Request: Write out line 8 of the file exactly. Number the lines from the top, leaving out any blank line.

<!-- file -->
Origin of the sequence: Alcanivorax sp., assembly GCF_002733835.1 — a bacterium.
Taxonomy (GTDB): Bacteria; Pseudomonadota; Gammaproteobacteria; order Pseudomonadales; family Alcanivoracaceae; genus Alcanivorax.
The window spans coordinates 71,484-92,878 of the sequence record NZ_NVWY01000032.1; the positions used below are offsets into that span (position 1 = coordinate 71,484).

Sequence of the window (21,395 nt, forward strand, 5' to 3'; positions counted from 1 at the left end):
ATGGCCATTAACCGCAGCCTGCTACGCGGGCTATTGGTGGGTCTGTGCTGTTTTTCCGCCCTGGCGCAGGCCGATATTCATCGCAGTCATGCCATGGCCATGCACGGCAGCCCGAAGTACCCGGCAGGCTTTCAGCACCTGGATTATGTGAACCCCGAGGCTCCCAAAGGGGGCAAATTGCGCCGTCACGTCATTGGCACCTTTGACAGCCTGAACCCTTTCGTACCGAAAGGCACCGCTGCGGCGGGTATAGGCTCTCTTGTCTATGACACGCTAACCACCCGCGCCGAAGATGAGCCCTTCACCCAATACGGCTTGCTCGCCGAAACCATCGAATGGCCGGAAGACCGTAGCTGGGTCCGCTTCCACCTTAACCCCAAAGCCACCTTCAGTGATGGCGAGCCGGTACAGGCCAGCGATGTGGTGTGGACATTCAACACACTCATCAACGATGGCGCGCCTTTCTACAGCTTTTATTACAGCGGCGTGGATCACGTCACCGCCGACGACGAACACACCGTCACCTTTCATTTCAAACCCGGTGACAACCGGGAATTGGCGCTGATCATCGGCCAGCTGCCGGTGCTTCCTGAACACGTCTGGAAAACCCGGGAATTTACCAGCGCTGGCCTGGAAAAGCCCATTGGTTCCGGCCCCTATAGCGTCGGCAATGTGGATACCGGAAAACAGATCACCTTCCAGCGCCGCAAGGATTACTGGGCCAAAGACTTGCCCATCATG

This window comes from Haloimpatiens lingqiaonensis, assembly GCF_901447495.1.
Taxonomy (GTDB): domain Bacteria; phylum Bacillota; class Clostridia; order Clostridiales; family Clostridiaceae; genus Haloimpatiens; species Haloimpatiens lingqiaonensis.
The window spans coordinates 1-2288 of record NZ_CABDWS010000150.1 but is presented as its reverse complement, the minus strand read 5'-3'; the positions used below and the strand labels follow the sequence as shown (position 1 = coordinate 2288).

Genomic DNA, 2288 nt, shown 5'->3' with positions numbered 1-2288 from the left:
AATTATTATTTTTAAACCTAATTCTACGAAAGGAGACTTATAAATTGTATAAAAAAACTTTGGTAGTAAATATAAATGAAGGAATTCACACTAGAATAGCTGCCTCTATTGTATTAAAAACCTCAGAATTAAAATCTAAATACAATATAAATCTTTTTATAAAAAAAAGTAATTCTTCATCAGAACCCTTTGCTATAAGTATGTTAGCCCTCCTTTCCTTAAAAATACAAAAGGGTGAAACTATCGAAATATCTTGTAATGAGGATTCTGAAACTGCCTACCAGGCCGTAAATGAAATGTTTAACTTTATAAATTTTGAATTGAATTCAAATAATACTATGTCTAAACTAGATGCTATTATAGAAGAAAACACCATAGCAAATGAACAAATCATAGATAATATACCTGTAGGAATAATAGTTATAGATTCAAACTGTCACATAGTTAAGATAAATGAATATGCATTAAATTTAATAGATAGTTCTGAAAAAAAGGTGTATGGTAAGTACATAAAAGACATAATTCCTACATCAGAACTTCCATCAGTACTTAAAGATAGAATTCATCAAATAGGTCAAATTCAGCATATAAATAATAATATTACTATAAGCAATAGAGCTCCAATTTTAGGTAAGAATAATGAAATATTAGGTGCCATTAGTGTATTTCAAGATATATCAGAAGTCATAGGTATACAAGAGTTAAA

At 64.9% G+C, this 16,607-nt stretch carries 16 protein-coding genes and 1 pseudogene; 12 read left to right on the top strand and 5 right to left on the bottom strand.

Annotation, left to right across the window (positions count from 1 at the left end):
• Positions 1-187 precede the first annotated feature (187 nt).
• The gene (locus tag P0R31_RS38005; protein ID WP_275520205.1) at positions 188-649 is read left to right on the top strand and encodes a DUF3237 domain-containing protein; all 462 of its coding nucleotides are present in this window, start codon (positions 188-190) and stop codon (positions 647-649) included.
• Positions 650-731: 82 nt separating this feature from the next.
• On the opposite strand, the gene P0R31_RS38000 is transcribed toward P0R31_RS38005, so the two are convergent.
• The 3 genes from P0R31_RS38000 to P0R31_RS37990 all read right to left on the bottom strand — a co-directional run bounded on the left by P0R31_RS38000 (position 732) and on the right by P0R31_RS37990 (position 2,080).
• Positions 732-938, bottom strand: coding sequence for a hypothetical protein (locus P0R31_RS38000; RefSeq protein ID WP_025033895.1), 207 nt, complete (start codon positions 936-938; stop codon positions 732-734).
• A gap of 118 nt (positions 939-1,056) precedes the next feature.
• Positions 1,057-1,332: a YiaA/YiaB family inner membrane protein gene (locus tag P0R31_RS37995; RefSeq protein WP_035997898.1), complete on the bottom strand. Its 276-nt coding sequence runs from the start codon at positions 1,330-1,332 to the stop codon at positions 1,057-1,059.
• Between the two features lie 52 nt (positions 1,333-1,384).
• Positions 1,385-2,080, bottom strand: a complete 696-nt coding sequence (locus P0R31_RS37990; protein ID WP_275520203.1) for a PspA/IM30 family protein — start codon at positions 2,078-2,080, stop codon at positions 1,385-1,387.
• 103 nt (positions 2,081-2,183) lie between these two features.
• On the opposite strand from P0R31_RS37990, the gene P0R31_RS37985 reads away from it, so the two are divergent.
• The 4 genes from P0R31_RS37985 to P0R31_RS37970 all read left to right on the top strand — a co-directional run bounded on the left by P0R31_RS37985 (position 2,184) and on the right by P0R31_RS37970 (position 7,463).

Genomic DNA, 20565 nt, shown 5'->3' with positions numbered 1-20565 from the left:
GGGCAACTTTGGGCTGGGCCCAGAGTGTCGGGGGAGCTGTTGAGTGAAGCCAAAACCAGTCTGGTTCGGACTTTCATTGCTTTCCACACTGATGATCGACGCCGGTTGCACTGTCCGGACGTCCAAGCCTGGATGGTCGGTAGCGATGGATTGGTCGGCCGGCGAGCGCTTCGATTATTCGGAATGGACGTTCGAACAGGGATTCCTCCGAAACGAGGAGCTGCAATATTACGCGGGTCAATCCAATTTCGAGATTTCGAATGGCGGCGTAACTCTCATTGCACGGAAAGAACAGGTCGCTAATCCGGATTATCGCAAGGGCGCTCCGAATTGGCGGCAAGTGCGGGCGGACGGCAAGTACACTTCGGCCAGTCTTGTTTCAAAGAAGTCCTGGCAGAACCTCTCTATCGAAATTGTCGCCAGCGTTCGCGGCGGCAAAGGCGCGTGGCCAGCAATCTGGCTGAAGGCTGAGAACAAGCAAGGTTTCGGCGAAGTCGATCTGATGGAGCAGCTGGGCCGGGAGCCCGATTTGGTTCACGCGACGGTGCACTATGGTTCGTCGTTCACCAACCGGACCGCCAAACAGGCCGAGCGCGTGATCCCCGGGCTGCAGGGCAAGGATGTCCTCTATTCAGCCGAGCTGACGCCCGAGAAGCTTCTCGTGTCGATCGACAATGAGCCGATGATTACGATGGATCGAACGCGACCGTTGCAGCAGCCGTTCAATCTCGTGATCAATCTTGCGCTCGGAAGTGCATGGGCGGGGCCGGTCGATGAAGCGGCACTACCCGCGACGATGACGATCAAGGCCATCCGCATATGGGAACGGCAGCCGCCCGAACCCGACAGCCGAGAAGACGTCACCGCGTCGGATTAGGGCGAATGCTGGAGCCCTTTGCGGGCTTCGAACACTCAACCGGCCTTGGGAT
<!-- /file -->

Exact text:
The window spans coordinates 1-2288 of record NZ_CABDWS010000150.1 but is presented as its reverse complement, the minus strand read 5'-3'; the positions used below and the strand labels follow the sequence as shown (position 1 = coordinate 2288).